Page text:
RISHI Sunak is failing to deliver on most of the five key pledges he made a year ago - which he said his government should be judged on, a new report has found.

In a speech given on January 4 last year, when he had been Prime Minister for just over two months, Sunak set out a list of key priorities.

The analysis from the Institute for Government (IfG) think tank has found two of the pledges - to cut NHS waiting lists, which it says he has most control over, and to "stop the boats" - are currently “off track”.

A pledge to “get debt falling” is also in doubt, according to the report.

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Only one of the commitments - to halve inflation - has been achieved, while growing the economy is said to be “on track”.

The IfG noted: “He was not specific about the timeframe for delivering his pledges, aside from his pledge to halve inflation by the end of the year.

“He did however ask voters to judge his government on ‘the results we achieve'."

The report said that some targets were designed to be “relatively straightforward” – for example, inflation was already predicted to halve in 2023 and that debt should fall was an “existing fiscal rule”.

It also said the pledges were designed to give “maximum wiggle room” – such as if NHS waiting lists for an elective operation dropped by just one person compared to January 2023 or the economy grew by just 0.1%, when it was forecast to contract.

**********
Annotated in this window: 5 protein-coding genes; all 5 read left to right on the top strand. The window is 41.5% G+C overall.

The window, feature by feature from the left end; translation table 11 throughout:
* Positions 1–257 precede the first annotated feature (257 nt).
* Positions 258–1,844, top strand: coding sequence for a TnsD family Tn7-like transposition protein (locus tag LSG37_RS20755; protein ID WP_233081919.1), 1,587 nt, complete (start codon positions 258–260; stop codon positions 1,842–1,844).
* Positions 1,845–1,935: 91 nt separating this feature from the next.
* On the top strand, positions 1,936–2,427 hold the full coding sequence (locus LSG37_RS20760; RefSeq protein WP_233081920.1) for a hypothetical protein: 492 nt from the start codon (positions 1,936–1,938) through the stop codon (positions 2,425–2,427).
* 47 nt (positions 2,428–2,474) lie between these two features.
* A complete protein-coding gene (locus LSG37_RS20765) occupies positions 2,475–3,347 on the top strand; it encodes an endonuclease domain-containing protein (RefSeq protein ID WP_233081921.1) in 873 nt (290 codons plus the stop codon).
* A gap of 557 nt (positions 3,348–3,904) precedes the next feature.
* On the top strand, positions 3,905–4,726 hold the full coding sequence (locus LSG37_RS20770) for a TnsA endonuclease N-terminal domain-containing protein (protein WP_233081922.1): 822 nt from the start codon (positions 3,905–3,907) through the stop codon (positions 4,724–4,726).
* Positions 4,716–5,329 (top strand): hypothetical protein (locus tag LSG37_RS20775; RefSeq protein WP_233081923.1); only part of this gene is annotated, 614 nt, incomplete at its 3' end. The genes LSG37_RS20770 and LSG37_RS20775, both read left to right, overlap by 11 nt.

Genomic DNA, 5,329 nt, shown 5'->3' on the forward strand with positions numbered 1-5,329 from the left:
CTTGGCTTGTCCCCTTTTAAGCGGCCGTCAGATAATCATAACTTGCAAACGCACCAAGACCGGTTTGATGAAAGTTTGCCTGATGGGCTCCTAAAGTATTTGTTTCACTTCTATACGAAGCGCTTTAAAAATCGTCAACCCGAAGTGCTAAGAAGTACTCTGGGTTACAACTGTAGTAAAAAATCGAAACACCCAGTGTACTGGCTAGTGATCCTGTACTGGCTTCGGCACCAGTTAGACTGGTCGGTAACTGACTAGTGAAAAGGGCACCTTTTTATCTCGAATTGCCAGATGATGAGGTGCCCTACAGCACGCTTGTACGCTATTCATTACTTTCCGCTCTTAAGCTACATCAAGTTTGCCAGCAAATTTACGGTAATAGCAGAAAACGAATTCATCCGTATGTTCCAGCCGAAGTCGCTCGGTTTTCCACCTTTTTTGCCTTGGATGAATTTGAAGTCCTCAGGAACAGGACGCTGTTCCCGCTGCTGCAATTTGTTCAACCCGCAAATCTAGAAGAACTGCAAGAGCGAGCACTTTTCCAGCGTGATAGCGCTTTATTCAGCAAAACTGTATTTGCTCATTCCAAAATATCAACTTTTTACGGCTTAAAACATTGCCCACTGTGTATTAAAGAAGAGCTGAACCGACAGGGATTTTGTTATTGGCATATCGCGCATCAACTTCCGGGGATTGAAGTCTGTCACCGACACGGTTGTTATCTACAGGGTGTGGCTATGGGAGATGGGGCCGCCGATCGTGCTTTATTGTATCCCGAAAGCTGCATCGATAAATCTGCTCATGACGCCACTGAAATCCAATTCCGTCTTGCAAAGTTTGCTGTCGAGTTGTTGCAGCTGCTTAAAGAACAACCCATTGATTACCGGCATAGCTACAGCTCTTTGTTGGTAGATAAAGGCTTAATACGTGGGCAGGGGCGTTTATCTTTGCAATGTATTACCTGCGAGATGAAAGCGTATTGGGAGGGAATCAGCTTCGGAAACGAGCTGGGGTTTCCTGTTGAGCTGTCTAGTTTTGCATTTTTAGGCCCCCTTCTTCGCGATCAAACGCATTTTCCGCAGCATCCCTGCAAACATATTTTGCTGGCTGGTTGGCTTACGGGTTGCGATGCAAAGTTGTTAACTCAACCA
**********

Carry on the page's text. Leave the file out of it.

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While inflation has been halved, the IfG notes it is not possible to say the cost of living crisis has eased, adding “after all, lower inflation does not mean consumer items become cheaper, just that their prices rise less slowly”.

With official GDP growth figure for the year not available as yet, the report says it’s “likely” Sunak will be able to say the economy grew in 2023 by 0.5% according to forecasts – and there will be “probably, but not much” further growth in 2024.

It also concludes Sunak’s “unequivocal” commitment to “stop the boats” of people seeking to claim asylum crossing the Channel will almost certainly not be met before the next General Election, even if his revised legislation to send asylum seekers to Rwanda gets off the ground.

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The IfG concludes: “Sunak’s record is mixed. He has achieved his inflation pledge, and is on track for the economy to continue growing in 2024, albeit slowly.

“Debt is forecast to fall – in 2028/29 – but this relies on implausibly tight spending plans for which we have little detail, and therefore this pledge seems in doubt.

“Both cutting NHS waiting lists, the pledge over which Sunak had the most direct control, and stopping small boats crossings, the pledge he seemed least likely to meet last January, are off track.”